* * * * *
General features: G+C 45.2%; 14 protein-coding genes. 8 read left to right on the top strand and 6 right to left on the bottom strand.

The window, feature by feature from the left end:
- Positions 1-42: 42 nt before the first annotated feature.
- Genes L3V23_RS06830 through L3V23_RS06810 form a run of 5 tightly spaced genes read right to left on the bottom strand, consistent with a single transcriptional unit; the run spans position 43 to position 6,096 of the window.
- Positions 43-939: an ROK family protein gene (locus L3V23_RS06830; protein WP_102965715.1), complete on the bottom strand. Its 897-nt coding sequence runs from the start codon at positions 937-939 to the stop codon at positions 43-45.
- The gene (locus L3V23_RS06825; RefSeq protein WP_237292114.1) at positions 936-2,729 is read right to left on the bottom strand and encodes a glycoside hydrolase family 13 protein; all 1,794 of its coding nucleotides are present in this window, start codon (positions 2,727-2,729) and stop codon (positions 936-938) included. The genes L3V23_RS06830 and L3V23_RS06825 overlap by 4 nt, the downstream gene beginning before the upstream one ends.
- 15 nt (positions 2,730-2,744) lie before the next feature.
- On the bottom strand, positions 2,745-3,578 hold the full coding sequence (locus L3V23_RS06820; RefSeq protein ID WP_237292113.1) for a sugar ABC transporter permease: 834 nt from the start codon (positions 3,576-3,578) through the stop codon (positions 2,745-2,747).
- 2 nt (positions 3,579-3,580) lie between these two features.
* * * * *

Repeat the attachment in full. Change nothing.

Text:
General features: G+C 45.2%; 14 protein-coding genes. 8 read left to right on the top strand and 6 right to left on the bottom strand.

The window, feature by feature from the left end:
- Positions 1-42: 42 nt before the first annotated feature.
- Genes L3V23_RS06830 through L3V23_RS06810 form a run of 5 tightly spaced genes read right to left on the bottom strand, consistent with a single transcriptional unit; the run spans position 43 to position 6,096 of the window.
- Positions 43-939: an ROK family protein gene (locus L3V23_RS06830; protein WP_102965715.1), complete on the bottom strand. Its 897-nt coding sequence runs from the start codon at positions 937-939 to the stop codon at positions 43-45.
- The gene (locus L3V23_RS06825; RefSeq protein WP_237292114.1) at positions 936-2,729 is read right to left on the bottom strand and encodes a glycoside hydrolase family 13 protein; all 1,794 of its coding nucleotides are present in this window, start codon (positions 2,727-2,729) and stop codon (positions 936-938) included. The genes L3V23_RS06830 and L3V23_RS06825 overlap by 4 nt, the downstream gene beginning before the upstream one ends.
- 15 nt (positions 2,730-2,744) lie before the next feature.
- On the bottom strand, positions 2,745-3,578 hold the full coding sequence (locus L3V23_RS06820; RefSeq protein ID WP_237292113.1) for a sugar ABC transporter permease: 834 nt from the start codon (positions 3,576-3,578) through the stop codon (positions 2,745-2,747).
- 2 nt (positions 3,579-3,580) lie between these two features.